Wheeler Opera House’s future subject of dueling consultant reports as facility remains shuttered
An analysis of the internal operation of the Wheeler Opera House by an outside consultant suggesting staff is underpaid and overworked may have little bearing on how the city of Aspen-owned venue moves forward when it reopens and a new executive director is hired.
A separate report by a different consultant commissioned in July by the city pokes holes in the methods and described lack of analysis conducted by Denver-based consultant Theater Projects’ work, which recommended more positions be added to the Wheeler operation and salaries be increased, among other suggestions.
Theater Projects’ department analysis conducted earlier this year and presented to the Wheeler board of directors in September cost $28,500. It was commissioned in January by then-Wheeler executive director Gena Buhler, who under her tenure grew programming significantly and was not only pushing for a higher salary for herself, but also recognized the toll more shows was taking on her staff.
She resigned in February, and took a job with Theater Projects as the head of new business development for North America and Denver.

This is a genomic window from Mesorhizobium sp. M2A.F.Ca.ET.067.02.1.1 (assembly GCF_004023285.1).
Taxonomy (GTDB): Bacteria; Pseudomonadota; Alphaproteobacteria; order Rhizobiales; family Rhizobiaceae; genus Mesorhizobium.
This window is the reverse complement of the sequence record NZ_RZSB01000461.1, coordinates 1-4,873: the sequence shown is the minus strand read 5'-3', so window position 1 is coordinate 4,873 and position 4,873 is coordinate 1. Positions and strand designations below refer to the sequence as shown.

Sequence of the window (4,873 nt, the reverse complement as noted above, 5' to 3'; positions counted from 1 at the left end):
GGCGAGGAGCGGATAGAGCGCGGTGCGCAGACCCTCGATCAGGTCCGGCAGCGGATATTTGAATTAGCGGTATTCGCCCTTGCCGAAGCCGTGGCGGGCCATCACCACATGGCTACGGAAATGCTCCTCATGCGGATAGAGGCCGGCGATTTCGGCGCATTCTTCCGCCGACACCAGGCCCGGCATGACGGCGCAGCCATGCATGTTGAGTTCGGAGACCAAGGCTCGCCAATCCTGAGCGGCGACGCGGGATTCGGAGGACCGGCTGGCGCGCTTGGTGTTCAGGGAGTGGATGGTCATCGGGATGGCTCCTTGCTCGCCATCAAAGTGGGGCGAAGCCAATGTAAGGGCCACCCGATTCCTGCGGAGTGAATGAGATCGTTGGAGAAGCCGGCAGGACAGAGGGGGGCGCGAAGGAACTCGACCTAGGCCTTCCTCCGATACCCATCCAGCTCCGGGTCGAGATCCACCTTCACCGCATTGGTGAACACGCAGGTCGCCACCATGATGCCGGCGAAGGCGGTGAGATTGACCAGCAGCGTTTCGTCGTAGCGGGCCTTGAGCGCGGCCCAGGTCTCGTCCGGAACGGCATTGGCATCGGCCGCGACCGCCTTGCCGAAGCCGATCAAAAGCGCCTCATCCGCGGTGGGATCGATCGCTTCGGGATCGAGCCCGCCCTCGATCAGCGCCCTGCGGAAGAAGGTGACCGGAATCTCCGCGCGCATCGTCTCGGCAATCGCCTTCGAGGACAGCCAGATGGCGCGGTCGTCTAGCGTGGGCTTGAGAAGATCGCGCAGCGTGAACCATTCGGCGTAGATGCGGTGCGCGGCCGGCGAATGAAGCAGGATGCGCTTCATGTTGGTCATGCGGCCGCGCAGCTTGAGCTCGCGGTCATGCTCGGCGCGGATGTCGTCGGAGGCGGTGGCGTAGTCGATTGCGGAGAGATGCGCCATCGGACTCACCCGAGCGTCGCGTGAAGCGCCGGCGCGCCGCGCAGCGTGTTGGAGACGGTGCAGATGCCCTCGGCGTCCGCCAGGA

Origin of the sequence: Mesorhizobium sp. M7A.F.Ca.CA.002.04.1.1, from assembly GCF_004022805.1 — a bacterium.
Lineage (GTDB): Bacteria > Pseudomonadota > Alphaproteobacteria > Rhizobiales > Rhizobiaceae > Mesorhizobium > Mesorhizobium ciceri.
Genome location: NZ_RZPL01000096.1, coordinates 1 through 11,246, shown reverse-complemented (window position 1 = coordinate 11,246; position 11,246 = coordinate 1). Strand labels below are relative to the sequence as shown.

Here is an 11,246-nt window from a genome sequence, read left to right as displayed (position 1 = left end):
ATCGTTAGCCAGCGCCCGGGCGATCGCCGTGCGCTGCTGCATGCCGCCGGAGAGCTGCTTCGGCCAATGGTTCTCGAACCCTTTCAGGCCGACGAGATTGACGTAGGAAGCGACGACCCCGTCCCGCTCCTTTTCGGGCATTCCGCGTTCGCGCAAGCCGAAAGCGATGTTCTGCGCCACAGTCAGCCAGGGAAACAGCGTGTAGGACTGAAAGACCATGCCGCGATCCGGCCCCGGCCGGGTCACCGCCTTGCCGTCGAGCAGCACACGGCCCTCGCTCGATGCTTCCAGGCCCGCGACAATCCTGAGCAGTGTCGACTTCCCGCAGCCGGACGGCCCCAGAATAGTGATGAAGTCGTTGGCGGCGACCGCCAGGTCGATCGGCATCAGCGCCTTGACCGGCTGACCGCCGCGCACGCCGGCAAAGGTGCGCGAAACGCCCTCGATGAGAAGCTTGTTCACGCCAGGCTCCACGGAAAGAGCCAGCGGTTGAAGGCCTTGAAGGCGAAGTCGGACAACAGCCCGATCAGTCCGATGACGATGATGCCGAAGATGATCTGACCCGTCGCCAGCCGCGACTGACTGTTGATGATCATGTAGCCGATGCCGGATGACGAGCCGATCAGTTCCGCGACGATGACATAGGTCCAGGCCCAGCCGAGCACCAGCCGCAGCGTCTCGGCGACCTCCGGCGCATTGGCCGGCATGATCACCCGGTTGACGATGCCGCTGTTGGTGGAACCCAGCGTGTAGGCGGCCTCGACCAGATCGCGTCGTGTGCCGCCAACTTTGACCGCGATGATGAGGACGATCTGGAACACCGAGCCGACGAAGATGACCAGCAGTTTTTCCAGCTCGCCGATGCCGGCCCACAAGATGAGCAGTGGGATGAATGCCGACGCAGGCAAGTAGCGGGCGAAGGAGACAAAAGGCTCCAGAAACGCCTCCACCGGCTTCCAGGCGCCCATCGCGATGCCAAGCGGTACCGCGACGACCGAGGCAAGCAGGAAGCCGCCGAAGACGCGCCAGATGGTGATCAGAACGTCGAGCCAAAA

Assistant City Manager Diane Foster, who came on in May from the Park City, Utah, municipal government, commissioned her own study by New York-based consultant Duncan Webb to determine the validity of Theater Projects’ draft report released in June.
When asked last week if she was concerned about the objectivity of Theater Projects’ report, Foster declined to comment. However, she added that she did not know until July that Buhler had gone to work for the consulting firm.
The Aspen Times obtained the reports, along with contracts for a search firm and a team-building consultant for current Wheeler staff, under the Colorado Open Records Act.
Since 2019, the city has spent almost $150,000 on outside consultants related to the Wheeler Opera House, according to the documents.
Foster said consultants typically provide multiple recommendations, which wasn’t the case with Theater Projects’ recent departmental analysis. And even with further conversation with the consultant, she didn’t understand the report, so she sought a second opinion from Webb.
His review, which cost $6,000, concluded that Theater Projects’ “report is a valiant effort to guide the city on the operations of the Wheeler. However, there was insufficient information provided to the consultants to do their work, and it seems clear that they were under some level of duress to focus their recommendations on the priorities of Wheeler management.”
Duncan wrote in his three-page report that Theater Projects’ recommendation for adding staff positions and increasing compensation is problematic because it lacked detailed financial analysis to effectively judge the mix, level and financial contribution of programming at the Wheeler.